As the years went by, more and more companies' shareholders began to feel this way. Conglomerates – companies with many different lines of business – became rarer and rarer. Financial economists showed that companies with large cash balances tended to be wasteful and to make bad investments. Shareholders and equity markets started to keep a closer eye on what managers were up to. They demanded that they returned cash to shareholders when possible through dividends and share buybacks. And they gave managers shares and stock options in the hope that these would make them more attentive to their employer's share price. (There is a separate and very lively debate on whether the combination of stock options and buybacks encourages managers to underinvest, for example here.)

This had some beneficial effects on the economy. Public companies in the USA and the UK became leaner and more competitive, which was on the whole a good thing after their poor performance in the 1970s. This is what we now think of as good corporate governance.

But when it comes to innovations like the CT scanner, there might be a catch. The costs that EMI incurred to commercialise the CT scanner – R&D, product design, marketing – represent a very particular type of investment. Specifically, these are intangible investments, rather than tangible ones like a new factory or a fleet of vans.

Intangible investments are interesting because they have some unusual characteristics that are much less common in tangible investments. One of these is what economists call spillovers, or positive externalities. These happen when Company A makes an investment, but Company B gets some or even all the financial benefits.

While EMI's development of the CT scanner was a big plus for humanity, it was a failure for EMI's shareholders

You probably remember Steve Jobs' rage at Google for developing the Android mobile operating system. "I'm going to destroy Android, because it's a stolen product. I'm willing to go thermonuclear war on this," was Jobs' characteristically level-headed response. This is unfortunately one of the occupational hazards of innovation and intangible investment generally. Ideas are hard to lock down, and hard to keep out of your competitors' hands. The spillover from innovation is of course one of the reasons why governments subsidise business innovation through policies like R&D tax credits.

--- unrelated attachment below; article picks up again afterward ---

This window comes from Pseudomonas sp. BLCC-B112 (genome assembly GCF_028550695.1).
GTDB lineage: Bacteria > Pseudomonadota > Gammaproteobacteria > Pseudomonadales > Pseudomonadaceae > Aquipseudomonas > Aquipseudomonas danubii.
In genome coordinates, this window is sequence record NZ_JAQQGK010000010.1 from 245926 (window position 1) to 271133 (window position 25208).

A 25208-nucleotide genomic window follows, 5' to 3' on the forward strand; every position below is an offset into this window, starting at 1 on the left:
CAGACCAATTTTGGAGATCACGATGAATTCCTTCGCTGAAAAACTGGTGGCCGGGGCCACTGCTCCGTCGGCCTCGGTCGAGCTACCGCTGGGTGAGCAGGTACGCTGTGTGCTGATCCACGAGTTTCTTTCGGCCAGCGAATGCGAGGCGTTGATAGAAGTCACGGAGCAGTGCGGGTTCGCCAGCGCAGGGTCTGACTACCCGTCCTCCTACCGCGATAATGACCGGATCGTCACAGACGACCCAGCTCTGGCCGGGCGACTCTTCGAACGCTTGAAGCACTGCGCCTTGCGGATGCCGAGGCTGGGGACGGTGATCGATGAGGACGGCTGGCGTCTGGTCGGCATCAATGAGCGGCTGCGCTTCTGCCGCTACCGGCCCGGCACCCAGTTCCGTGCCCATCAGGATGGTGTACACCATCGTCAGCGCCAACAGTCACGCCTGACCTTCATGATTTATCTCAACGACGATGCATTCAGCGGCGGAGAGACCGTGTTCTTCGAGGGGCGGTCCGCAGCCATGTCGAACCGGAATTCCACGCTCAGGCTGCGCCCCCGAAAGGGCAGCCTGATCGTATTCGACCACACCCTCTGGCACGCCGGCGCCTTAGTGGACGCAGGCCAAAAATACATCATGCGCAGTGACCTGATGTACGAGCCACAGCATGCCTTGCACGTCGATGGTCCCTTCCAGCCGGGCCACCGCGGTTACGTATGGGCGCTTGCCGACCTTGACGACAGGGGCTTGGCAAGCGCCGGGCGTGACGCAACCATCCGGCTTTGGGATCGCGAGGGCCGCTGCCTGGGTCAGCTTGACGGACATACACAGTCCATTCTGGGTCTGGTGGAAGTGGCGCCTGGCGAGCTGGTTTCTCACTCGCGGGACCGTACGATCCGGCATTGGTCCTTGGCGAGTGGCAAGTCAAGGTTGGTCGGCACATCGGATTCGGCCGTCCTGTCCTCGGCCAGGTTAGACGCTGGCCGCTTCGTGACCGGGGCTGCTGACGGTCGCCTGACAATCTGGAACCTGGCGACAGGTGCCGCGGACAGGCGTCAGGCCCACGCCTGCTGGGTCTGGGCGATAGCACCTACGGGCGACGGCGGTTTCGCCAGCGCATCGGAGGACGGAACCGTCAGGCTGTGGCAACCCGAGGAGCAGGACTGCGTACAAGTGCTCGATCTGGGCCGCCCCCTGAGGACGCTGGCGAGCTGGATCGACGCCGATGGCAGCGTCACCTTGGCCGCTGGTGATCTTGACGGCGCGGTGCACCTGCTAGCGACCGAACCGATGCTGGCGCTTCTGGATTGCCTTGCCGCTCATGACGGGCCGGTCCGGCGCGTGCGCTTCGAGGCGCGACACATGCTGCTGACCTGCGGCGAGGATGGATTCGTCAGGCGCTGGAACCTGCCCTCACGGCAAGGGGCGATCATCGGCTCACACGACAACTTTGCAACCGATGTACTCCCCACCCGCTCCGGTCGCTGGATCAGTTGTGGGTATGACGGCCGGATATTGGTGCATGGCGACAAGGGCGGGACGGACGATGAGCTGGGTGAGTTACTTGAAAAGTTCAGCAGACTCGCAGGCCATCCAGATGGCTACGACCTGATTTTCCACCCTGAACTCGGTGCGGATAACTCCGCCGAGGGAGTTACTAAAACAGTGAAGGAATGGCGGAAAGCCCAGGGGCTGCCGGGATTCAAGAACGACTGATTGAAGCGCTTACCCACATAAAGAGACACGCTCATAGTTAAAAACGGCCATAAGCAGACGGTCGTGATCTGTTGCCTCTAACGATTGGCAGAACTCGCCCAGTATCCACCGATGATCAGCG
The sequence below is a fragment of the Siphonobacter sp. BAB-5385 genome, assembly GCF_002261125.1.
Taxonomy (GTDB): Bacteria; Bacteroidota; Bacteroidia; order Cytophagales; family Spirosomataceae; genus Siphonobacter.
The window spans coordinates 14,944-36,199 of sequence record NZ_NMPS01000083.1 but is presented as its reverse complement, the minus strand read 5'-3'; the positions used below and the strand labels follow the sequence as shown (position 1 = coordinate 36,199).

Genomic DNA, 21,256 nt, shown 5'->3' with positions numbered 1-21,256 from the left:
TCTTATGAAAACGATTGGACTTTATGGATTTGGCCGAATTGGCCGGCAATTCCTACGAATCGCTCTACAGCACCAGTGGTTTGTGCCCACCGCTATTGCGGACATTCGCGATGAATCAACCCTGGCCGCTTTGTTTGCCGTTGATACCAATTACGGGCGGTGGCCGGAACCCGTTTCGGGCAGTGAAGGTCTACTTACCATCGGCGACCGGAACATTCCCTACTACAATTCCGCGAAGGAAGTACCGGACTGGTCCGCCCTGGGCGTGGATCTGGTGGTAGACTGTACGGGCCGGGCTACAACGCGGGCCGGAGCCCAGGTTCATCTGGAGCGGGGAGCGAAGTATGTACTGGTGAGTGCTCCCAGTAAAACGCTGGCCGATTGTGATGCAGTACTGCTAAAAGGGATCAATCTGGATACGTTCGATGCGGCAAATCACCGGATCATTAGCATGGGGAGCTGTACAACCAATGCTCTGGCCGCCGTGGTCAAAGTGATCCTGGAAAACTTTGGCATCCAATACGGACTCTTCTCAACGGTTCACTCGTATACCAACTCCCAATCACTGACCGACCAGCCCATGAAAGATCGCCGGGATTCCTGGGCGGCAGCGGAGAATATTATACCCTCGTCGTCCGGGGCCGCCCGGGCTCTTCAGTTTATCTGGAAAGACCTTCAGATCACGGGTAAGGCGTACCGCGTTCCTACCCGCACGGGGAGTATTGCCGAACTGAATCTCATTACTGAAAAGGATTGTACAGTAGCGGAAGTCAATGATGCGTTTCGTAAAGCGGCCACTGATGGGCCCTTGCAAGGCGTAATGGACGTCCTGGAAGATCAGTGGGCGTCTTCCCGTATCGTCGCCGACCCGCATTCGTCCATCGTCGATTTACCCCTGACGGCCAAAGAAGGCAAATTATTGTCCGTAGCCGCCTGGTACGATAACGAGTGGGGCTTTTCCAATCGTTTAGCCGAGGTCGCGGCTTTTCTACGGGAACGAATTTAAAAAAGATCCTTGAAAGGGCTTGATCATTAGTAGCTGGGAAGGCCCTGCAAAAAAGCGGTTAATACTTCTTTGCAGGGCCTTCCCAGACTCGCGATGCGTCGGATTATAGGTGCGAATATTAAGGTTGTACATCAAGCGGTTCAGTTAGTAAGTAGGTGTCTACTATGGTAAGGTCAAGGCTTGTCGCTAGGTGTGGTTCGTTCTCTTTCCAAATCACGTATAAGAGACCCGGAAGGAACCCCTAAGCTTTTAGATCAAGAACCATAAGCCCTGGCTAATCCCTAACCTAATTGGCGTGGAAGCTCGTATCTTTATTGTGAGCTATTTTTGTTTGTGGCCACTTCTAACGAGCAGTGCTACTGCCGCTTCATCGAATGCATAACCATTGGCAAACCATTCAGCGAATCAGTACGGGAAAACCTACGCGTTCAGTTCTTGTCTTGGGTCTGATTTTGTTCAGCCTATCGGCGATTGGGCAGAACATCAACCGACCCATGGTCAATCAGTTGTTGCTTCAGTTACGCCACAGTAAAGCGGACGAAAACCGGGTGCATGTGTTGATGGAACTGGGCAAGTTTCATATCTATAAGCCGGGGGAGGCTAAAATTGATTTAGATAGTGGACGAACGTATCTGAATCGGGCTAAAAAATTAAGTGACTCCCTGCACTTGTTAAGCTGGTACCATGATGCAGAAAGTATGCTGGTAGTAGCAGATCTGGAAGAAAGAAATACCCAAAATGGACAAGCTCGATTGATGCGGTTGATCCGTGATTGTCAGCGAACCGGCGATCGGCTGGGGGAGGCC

In the CT scanner example, it was EMI that made the investment, but GE that got the spoils. The spillovers from EMI's investment led to a situation where GE benefited, and society as a whole benefited too, but EMI's shareholders didn't.

All this points to a couple of interesting paradoxes in the way modern financial markets affect innovation by publicly quoted businesses:

Better corporate governance may lead to less of a certain sort of radical innovation

Cutting managerial fat and foolishness is often good both for shareholders and the economy as a whole. But where managers are strongly motivated to innovate (remember Hounsfield's Nobel Prize), stronger corporate governance may reduce the amount of radical innovation that goes on, which could be bad for the economy.

Diversified shareholders are better positioned to take advantage of spillovers, but concentrated shareholders are better at encouraging innovation investments

If you were a hypothetical money manager in the 1970s who owned shares in both EMI and GE, you might have been happy to see EMI plough money into CT scanners, since you would have won on the swings more than you lost on the roundabouts. But there's another dimension to this. Research suggests that companies with more institutional shareholders and larger shareholdings innovate more. (The likely reason is that concentrated, informed shareholders with a strong interest in a particular company have the time and knowledge to scrutinise its innovation investments, and are more likely to understand their value.) This implies a dilemma: concentrated investment is good for innovation, but under some circumstances diversification might be too.

There's a fascinating and rapidly developing body of research on the relationship between innovation and financial markets (this is a good and relatively recent summary). But one thing that is abundantly clear is that the relationship is a complex one, and that without careful consideration and sensible policy, there is a danger that tomorrow's equivalent of the CT scanner may not be invented.